Eared Grebe
(Podiceps nigricollis)


Picture of bird
© Andrew A Reding - License
For additional photos and vocalizations, visit Dendroica. (Link opens in a new window.)

Breeding colonially in shallow lakes and ponds throughout the western provinces, the Eared Grebe is the world’s most abundant grebe (Cullen et al. 1999). Christmas Bird Count data show a slight negative trend across North America, while aerial surveys since the mid-1900s at major fall staging sites in the United States vary between decreases and little change. The population status specific to the Canadian portion of the population remains uncertain but is thought to have shown little change since 1970. This species has been identified as a priority for conservation and/or stewardship in one or more Bird Conservation Region Strategies in Canada.


Listing of the main designations for the species
DesignationStatusDateSubspecies, population
IUCN (Global)Least Concern2012 
Wild Species (Canada)Secure2010 
Bird Conservation Region StrategyPriority Species2013 

Population status

Geographic areaStatusReliability
CanadaLittle ChangeLow

Population estimate

CanadaNot yet available

Distribution maps


Migration strategy, occurrence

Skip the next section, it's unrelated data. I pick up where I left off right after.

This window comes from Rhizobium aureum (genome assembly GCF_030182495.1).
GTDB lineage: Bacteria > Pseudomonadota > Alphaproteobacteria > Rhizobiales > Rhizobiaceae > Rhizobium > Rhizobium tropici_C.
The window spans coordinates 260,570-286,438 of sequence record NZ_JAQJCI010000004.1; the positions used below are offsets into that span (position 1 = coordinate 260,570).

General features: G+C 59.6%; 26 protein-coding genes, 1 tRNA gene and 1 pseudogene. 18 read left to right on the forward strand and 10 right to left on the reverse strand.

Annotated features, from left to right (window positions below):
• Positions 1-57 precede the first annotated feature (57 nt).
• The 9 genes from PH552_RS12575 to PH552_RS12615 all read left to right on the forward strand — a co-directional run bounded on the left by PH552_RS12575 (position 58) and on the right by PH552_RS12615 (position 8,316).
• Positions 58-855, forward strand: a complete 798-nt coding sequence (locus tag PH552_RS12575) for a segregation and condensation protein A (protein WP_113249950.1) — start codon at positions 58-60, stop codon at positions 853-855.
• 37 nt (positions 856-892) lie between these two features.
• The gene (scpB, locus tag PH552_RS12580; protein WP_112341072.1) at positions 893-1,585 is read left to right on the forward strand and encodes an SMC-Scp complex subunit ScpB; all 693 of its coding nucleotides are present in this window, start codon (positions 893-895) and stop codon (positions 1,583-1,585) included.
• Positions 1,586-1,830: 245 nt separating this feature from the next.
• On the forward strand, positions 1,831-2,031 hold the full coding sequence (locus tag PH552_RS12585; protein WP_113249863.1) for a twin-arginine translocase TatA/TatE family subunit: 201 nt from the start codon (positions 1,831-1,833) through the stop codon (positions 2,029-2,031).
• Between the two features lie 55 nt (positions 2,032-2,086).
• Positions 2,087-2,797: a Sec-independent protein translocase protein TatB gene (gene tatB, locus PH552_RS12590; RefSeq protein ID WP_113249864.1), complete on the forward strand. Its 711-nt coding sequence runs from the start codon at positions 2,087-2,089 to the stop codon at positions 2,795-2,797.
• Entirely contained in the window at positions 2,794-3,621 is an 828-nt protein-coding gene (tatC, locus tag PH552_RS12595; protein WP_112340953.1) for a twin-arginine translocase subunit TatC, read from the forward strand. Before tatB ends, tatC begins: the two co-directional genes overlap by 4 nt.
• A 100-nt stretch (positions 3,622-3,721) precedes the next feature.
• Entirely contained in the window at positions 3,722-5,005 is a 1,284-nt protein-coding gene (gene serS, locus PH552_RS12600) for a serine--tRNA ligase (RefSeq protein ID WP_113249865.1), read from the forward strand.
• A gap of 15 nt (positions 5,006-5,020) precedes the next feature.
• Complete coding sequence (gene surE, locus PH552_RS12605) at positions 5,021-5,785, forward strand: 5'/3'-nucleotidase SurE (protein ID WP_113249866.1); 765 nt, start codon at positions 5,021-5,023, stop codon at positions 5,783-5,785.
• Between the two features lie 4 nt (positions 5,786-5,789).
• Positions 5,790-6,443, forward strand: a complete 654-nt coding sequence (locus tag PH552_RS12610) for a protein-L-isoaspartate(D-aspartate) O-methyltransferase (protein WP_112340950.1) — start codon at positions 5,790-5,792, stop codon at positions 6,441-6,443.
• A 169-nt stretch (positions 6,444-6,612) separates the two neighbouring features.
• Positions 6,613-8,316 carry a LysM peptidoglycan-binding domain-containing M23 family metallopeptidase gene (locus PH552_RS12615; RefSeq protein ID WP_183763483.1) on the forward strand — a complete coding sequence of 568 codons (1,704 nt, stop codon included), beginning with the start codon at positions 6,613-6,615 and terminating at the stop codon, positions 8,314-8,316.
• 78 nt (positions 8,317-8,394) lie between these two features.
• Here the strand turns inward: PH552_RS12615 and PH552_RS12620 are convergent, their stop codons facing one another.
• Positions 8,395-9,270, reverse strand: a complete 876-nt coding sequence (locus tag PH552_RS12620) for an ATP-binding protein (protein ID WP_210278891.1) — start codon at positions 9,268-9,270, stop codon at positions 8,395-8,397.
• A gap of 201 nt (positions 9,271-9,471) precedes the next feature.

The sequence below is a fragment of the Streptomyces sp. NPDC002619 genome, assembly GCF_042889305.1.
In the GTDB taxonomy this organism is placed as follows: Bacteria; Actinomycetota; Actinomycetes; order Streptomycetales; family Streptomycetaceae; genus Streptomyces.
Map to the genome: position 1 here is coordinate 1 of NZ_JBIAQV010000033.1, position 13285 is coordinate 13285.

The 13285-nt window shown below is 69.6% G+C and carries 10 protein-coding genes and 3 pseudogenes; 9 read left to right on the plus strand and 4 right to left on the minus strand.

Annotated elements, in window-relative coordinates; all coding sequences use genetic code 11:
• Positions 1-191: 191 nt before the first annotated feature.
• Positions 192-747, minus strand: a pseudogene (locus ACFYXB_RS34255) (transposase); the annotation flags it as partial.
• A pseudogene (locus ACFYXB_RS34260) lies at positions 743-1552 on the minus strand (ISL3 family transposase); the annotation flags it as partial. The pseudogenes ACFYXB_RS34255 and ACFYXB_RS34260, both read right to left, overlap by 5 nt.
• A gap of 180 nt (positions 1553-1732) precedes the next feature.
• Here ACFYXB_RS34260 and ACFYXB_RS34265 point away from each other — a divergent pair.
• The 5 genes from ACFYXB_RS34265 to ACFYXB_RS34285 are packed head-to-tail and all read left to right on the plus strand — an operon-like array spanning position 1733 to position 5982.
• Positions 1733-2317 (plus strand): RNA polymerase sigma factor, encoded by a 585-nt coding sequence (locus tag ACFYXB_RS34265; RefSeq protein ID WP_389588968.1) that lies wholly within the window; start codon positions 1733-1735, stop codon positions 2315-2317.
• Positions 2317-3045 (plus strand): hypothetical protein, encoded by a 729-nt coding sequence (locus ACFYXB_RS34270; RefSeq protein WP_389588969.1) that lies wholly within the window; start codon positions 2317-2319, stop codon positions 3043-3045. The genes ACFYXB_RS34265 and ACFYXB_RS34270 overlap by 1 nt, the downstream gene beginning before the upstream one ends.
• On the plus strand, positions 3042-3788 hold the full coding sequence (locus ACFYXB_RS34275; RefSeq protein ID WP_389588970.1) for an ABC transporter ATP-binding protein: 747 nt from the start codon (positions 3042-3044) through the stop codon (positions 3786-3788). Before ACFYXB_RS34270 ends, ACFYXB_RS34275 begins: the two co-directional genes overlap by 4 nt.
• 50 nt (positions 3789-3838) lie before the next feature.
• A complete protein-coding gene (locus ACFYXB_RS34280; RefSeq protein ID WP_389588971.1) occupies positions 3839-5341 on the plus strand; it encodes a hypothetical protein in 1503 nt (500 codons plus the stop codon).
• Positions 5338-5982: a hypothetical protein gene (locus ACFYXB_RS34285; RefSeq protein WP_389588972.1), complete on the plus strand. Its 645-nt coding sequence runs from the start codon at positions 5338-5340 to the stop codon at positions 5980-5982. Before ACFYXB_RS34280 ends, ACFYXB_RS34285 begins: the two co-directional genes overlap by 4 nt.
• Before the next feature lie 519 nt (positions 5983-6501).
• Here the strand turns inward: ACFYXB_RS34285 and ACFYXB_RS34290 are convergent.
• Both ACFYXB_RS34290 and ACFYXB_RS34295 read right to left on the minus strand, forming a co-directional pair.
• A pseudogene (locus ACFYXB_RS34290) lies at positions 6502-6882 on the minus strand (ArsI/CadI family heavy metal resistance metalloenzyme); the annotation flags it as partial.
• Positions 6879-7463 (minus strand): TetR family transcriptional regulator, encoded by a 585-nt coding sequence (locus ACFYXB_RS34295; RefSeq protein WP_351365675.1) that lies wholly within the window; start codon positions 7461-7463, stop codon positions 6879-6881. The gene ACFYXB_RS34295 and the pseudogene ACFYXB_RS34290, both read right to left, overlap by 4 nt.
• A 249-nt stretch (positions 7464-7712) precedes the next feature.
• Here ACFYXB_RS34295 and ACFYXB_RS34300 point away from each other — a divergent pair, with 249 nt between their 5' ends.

Short-distance migrant

Responsibility for conservation of world population

CanadaTo be determined

Conservation and management

Although specific threats remain largely unknown, their concentration into large flocks throughout the year leaves Eared Grebes vulnerable to stochastic events. Collisions and mass landings of densely aggregated staging migrants attracted to lights may represent an important cause of mortality, while disease outbreaks, food shortages or climatic fluctuations can also cause sudden and dramatic die-offs (Cullen et al. 1999). Loss of wetland habitat from agricultural development and recreational disturbance of nesting sites likely further reduces nesting success (Cullen et al. 1999).


Bird conservation region strategies

Environment and Climate Change Canada and partners have developed Bird Conservation Region Strategies in each of Canada’s Bird Conservation Regions (BCRs). In these strategies, selected species are identified as priorities for one or more of the following reasons:

  • conservation concerns (i.e., species vulnerable due to population size, distribution, population trend, abundance, or threats)
  • stewardship responsibilities (i.e., species that typify the regional avifauna or have a large proportion of their range or population in the sub-region)
  • management concerns (i.e., species that require ongoing management because of their socio-economic importance as game species, or because of their impacts on other species or habitats)
  • other concerns (i.e., species deemed a priority by regional experts for other reasons than those listed above or because they are listed as species at risk or concern at the provincial level)

Select any of the sub-regions below to view the BCR strategy for additional details.

BCRs, marine biogeographic units, and sub-regions in which the species is listed as a priority
RegionSub-region and priority type
Boreal Taiga PlainsBoreal Taiga Plains, sub-region and priority type: Prairie and Northern Region
Prairie PotholesPrairie Potholes, sub-region and priority type: Prairie and Northern Region